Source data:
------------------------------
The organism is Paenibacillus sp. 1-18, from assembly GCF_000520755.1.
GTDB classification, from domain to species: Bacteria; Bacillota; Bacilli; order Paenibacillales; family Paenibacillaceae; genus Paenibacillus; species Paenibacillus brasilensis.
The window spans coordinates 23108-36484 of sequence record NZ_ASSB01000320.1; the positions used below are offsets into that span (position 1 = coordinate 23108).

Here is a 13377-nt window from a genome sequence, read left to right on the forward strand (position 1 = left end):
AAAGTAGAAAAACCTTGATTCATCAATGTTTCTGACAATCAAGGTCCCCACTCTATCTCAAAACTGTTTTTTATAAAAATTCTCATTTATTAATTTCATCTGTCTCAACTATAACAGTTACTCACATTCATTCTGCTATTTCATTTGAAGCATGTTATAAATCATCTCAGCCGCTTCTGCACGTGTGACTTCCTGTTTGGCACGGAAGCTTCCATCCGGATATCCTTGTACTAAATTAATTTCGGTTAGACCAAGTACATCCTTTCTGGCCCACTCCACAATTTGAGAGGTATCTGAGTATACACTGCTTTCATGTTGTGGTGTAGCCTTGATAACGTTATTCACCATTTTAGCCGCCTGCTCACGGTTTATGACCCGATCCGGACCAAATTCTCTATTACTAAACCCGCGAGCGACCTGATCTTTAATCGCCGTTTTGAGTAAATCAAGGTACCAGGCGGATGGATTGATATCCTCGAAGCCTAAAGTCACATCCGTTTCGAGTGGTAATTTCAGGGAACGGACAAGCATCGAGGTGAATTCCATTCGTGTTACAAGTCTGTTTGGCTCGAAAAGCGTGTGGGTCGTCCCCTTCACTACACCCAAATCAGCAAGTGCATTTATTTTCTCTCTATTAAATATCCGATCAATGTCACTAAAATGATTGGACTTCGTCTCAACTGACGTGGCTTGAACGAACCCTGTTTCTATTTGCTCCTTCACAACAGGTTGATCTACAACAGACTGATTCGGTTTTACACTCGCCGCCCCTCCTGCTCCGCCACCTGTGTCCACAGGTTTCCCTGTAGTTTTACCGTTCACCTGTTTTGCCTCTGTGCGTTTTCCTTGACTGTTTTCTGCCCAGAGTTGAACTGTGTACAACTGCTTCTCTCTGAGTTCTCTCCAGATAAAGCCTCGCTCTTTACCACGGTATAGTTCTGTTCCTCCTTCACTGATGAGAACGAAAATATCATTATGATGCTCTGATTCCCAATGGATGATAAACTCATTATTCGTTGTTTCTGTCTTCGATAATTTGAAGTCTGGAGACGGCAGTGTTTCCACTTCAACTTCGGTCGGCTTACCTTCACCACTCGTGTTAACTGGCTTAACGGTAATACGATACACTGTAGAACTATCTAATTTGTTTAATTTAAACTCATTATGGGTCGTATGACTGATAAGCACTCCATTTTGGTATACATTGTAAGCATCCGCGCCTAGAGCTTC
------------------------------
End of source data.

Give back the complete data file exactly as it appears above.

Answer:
The organism is Paenibacillus sp. 1-18, from assembly GCF_000520755.1.
GTDB classification, from domain to species: Bacteria; Bacillota; Bacilli; order Paenibacillales; family Paenibacillaceae; genus Paenibacillus; species Paenibacillus brasilensis.
The window spans coordinates 23108-36484 of sequence record NZ_ASSB01000320.1; the positions used below are offsets into that span (position 1 = coordinate 23108).

Here is a 13377-nt window from a genome sequence, read left to right on the forward strand (position 1 = left end):
AAAGTAGAAAAACCTTGATTCATCAATGTTTCTGACAATCAAGGTCCCCACTCTATCTCAAAACTGTTTTTTATAAAAATTCTCATTTATTAATTTCATCTGTCTCAACTATAACAGTTACTCACATTCATTCTGCTATTTCATTTGAAGCATGTTATAAATCATCTCAGCCGCTTCTGCACGTGTGACTTCCTGTTTGGCACGGAAGCTTCCATCCGGATATCCTTGTACTAAATTAATTTCGGTTAGACCAAGTACATCCTTTCTGGCCCACTCCACAATTTGAGAGGTATCTGAGTATACACTGCTTTCATGTTGTGGTGTAGCCTTGATAACGTTATTCACCATTTTAGCCGCCTGCTCACGGTTTATGACCCGATCCGGACCAAATTCTCTATTACTAAACCCGCGAGCGACCTGATCTTTAATCGCCGTTTTGAGTAAATCAAGGTACCAGGCGGATGGATTGATATCCTCGAAGCCTAAAGTCACATCCGTTTCGAGTGGTAATTTCAGGGAACGGACAAGCATCGAGGTGAATTCCATTCGTGTTACAAGTCTGTTTGGCTCGAAAAGCGTGTGGGTCGTCCCCTTCACTACACCCAAATCAGCAAGTGCATTTATTTTCTCTCTATTAAATATCCGATCAATGTCACTAAAATGATTGGACTTCGTCTCAACTGACGTGGCTTGAACGAACCCTGTTTCTATTTGCTCCTTCACAACAGGTTGATCTACAACAGACTGATTCGGTTTTACACTCGCCGCCCCTCCTGCTCCGCCACCTGTGTCCACAGGTTTCCCTGTAGTTTTACCGTTCACCTGTTTTGCCTCTGTGCGTTTTCCTTGACTGTTTTCTGCCCAGAGTTGAACTGTGTACAACTGCTTCTCTCTGAGTTCTCTCCAGATAAAGCCTCGCTCTTTACCACGGTATAGTTCTGTTCCTCCTTCACTGATGAGAACGAAAATATCATTATGATGCTCTGATTCCCAATGGATGATAAACTCATTATTCGTTGTTTCTGTCTTCGATAATTTGAAGTCTGGAGACGGCAGTGTTTCCACTTCAACTTCGGTCGGCTTACCTTCACCACTCGTGTTAACTGGCTTAACGGTAATACGATACACTGTAGAACTATCTAATTTGTTTAATTTAAACTCATTATGGGTCGTATGACTGATAAGCACTCCATTTTGGTATACATTGTAAGCATCCGCGCCTAGAGCTTC